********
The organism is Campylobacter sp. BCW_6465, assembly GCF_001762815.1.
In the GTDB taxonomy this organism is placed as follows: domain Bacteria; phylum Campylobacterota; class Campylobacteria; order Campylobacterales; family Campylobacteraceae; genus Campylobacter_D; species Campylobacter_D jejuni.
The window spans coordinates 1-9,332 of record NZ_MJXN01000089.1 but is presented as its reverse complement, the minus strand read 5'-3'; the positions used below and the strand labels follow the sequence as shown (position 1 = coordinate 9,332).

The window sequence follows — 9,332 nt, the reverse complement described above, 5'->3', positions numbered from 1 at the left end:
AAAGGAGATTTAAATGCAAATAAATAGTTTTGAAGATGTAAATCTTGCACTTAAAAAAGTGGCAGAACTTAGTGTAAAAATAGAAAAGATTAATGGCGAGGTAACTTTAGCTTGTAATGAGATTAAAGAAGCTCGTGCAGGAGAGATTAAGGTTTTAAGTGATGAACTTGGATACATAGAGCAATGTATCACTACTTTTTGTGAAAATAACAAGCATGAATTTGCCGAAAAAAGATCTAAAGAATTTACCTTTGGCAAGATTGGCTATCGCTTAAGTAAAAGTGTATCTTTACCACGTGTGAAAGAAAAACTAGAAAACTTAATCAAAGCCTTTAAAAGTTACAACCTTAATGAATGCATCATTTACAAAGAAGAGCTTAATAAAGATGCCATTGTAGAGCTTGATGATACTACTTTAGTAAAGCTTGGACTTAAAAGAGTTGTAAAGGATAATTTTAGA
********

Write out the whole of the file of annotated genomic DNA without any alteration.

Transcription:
The organism is Campylobacter sp. BCW_6465, assembly GCF_001762815.1.
In the GTDB taxonomy this organism is placed as follows: domain Bacteria; phylum Campylobacterota; class Campylobacteria; order Campylobacterales; family Campylobacteraceae; genus Campylobacter_D; species Campylobacter_D jejuni.
The window spans coordinates 1-9,332 of record NZ_MJXN01000089.1 but is presented as its reverse complement, the minus strand read 5'-3'; the positions used below and the strand labels follow the sequence as shown (position 1 = coordinate 9,332).

The window sequence follows — 9,332 nt, the reverse complement described above, 5'->3', positions numbered from 1 at the left end:
AAAGGAGATTTAAATGCAAATAAATAGTTTTGAAGATGTAAATCTTGCACTTAAAAAAGTGGCAGAACTTAGTGTAAAAATAGAAAAGATTAATGGCGAGGTAACTTTAGCTTGTAATGAGATTAAAGAAGCTCGTGCAGGAGAGATTAAGGTTTTAAGTGATGAACTTGGATACATAGAGCAATGTATCACTACTTTTTGTGAAAATAACAAGCATGAATTTGCCGAAAAAAGATCTAAAGAATTTACCTTTGGCAAGATTGGCTATCGCTTAAGTAAAAGTGTATCTTTACCACGTGTGAAAGAAAAACTAGAAAACTTAATCAAAGCCTTTAAAAGTTACAACCTTAATGAATGCATCATTTACAAAGAAGAGCTTAATAAAGATGCCATTGTAGAGCTTGATGATACTACTTTAGTAAAGCTTGGACTTAAAAGAGTTGTAAAGGATAATTTTAGA